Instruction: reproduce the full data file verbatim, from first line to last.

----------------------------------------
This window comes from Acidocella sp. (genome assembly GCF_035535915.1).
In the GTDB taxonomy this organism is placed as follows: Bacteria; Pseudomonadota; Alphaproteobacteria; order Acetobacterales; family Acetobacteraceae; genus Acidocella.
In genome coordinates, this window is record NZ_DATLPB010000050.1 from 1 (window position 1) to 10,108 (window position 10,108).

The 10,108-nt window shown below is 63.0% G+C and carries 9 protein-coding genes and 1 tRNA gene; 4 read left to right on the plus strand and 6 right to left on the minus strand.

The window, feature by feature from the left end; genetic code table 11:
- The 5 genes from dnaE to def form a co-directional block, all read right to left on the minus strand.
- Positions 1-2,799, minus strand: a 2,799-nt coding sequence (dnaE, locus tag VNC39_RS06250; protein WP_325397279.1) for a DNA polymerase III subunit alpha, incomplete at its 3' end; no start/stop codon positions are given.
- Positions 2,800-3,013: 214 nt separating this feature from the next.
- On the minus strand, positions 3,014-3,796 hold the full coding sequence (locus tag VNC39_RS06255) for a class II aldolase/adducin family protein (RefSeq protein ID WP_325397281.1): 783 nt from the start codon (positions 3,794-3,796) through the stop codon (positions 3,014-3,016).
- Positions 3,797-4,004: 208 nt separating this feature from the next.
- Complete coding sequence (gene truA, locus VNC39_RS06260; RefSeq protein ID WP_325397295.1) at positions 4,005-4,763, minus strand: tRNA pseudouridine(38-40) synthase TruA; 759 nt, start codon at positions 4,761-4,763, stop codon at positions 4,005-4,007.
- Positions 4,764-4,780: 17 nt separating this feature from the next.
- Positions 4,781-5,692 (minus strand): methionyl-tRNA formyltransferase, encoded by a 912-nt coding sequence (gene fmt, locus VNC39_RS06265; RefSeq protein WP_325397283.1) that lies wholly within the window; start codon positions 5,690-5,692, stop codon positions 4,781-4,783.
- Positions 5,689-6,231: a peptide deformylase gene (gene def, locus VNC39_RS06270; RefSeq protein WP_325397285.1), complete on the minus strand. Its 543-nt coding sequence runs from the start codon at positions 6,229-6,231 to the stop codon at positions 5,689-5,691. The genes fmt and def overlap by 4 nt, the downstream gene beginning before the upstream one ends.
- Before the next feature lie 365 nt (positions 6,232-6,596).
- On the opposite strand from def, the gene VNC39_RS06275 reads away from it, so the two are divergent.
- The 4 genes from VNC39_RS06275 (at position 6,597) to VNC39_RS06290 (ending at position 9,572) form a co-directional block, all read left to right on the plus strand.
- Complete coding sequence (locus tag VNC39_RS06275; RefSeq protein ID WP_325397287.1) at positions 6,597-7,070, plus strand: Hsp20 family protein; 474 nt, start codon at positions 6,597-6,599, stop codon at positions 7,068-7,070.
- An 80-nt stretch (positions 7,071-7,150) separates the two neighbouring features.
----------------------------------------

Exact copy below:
This window comes from Acidocella sp. (genome assembly GCF_035535915.1).
In the GTDB taxonomy this organism is placed as follows: Bacteria; Pseudomonadota; Alphaproteobacteria; order Acetobacterales; family Acetobacteraceae; genus Acidocella.
In genome coordinates, this window is record NZ_DATLPB010000050.1 from 1 (window position 1) to 10,108 (window position 10,108).

The 10,108-nt window shown below is 63.0% G+C and carries 9 protein-coding genes and 1 tRNA gene; 4 read left to right on the plus strand and 6 right to left on the minus strand.

The window, feature by feature from the left end; genetic code table 11:
- The 5 genes from dnaE to def form a co-directional block, all read right to left on the minus strand.
- Positions 1-2,799, minus strand: a 2,799-nt coding sequence (dnaE, locus tag VNC39_RS06250; protein WP_325397279.1) for a DNA polymerase III subunit alpha, incomplete at its 3' end; no start/stop codon positions are given.
- Positions 2,800-3,013: 214 nt separating this feature from the next.
- On the minus strand, positions 3,014-3,796 hold the full coding sequence (locus tag VNC39_RS06255) for a class II aldolase/adducin family protein (RefSeq protein ID WP_325397281.1): 783 nt from the start codon (positions 3,794-3,796) through the stop codon (positions 3,014-3,016).
- Positions 3,797-4,004: 208 nt separating this feature from the next.
- Complete coding sequence (gene truA, locus VNC39_RS06260; RefSeq protein ID WP_325397295.1) at positions 4,005-4,763, minus strand: tRNA pseudouridine(38-40) synthase TruA; 759 nt, start codon at positions 4,761-4,763, stop codon at positions 4,005-4,007.
- Positions 4,764-4,780: 17 nt separating this feature from the next.
- Positions 4,781-5,692 (minus strand): methionyl-tRNA formyltransferase, encoded by a 912-nt coding sequence (gene fmt, locus VNC39_RS06265; RefSeq protein WP_325397283.1) that lies wholly within the window; start codon positions 5,690-5,692, stop codon positions 4,781-4,783.
- Positions 5,689-6,231: a peptide deformylase gene (gene def, locus VNC39_RS06270; RefSeq protein WP_325397285.1), complete on the minus strand. Its 543-nt coding sequence runs from the start codon at positions 6,229-6,231 to the stop codon at positions 5,689-5,691. The genes fmt and def overlap by 4 nt, the downstream gene beginning before the upstream one ends.
- Before the next feature lie 365 nt (positions 6,232-6,596).
- On the opposite strand from def, the gene VNC39_RS06275 reads away from it, so the two are divergent.
- The 4 genes from VNC39_RS06275 (at position 6,597) to VNC39_RS06290 (ending at position 9,572) form a co-directional block, all read left to right on the plus strand.
- Complete coding sequence (locus tag VNC39_RS06275; RefSeq protein ID WP_325397287.1) at positions 6,597-7,070, plus strand: Hsp20 family protein; 474 nt, start codon at positions 6,597-6,599, stop codon at positions 7,068-7,070.
- An 80-nt stretch (positions 7,071-7,150) separates the two neighbouring features.